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Manhattan Merchants Learning About ‘Hard Sell’

Times Staff Writer

Sure, Christie Cluff was saying the other day. What right-minded Manhattan Beach merchant wouldn’t want a snazzy new sidewalk and pretty landscaping to grace the front of her store?

But when the construction begins and sales drop to the tune of several thousand dollars a month--as Cluff says has happened at her Highland Avenue card and gift shop--well, that’s another story.

“It’s really scary,” Cluff said this week as her husband, Ron, rang up a sale inside the small shop. “This isn’t a hobby to us. It’s what we do.

“I can’t try extra-hard in August to sell Valentine cards.”

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The Cluffs’ shop is in an area that some merchants call the “war zone” since work began about six weeks ago on a $5.3-million face lift of the city’s downtown.

Three days after New Year’s, construction crews began a full-scale assault on portions of Highland and other areas, moving in heavy equipment and reducing sidewalks and streets to rubble.

50% Business Drop

Although Cluff and other merchants say they expected some inconvenience, they were not prepared for the major disruptions or the drop in business that has been as much as 50% at some stores.

Even city officials say they are a little surprised by the total mess that the downtown area has become. “It’s a disaster area, quite frankly,” said Jim McGovern, a civil engineer with the city’s Public Works Department.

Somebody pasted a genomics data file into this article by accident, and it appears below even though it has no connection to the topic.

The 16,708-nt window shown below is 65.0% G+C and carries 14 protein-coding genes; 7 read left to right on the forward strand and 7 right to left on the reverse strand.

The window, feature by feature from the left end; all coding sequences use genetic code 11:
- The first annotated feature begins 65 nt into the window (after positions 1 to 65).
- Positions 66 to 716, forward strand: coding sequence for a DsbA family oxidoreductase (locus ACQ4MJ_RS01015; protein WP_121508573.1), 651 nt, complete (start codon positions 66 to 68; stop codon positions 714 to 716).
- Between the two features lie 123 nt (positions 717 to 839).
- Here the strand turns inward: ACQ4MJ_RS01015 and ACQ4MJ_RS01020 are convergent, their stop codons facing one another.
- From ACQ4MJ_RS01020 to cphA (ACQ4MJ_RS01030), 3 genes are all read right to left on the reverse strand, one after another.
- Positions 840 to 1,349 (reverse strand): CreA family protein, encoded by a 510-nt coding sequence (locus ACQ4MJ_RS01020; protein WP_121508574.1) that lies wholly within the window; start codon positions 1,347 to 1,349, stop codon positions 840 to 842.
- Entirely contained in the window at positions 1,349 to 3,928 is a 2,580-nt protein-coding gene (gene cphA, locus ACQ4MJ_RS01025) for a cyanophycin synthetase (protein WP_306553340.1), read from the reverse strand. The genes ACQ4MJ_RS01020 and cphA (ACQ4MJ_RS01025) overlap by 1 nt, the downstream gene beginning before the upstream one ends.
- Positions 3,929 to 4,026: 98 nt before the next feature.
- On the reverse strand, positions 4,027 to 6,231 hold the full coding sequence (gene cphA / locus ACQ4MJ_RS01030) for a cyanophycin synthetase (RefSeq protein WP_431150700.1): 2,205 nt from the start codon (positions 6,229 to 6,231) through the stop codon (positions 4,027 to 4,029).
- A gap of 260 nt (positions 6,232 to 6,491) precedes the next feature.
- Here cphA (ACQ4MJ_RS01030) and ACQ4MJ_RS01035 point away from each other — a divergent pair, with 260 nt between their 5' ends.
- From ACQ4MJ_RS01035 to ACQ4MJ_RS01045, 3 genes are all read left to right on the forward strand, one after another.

Not that the contractor is perfectly happy, either. Robert Biggs, who is overseeing the job for Moulder Bros. Construction of Glendale, says some business owners expect too much of him. For instance, he said, some have demanded that at least one lane of traffic be allowed on every street at all times. They also have demanded that parking be made available.

“You spend more time pacifying merchants than you do construction,” Biggs said. “If they would just let me build it and get out of here.”

City officials say the project, most of which is being paid for with parking revenues, has been in the planning stages for about five years. Work will be done along Manhattan Beach Boulevard from Ardmore Avenue to the Strand; along Manhattan Avenue from 15th to 8th streets, and along Highland Avenue from 15th to 10th streets.

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The project, known as Streetscape, has two goals: to spruce up the area to enable merchants to better compete with nearby malls, and to perform much-needed maintenance work on sidewalks and utilities. The sewer lines in the area date back to the turn of the century and were in desperate need of replacement, city officials said.

When the project is finished--the construction contract calls for completion by the end of June--the area will have fancy tile sidewalks and crosswalks, new street lights, trees, signs, curbs and gutters. “I think it is marvelous, I think it is wonderful,” longtime local jeweler Donald Deziel said of the project.

Despite the torn-up streets, sidewalks and traffic barricades, several merchants say their business has not declined. Vesna Pevec, a floral designer who owns Flowers By Vesna on Highland Avenue, said her business has not been affected because she does not rely on walk-in customers. And she still gets some despite the obstacles.

“Women have tromped through the sand in their heels” to get here, Pevec said.

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Other merchants say that although business is off, their loyal local clientele, many of whom live within walking distance of downtown, continue to come.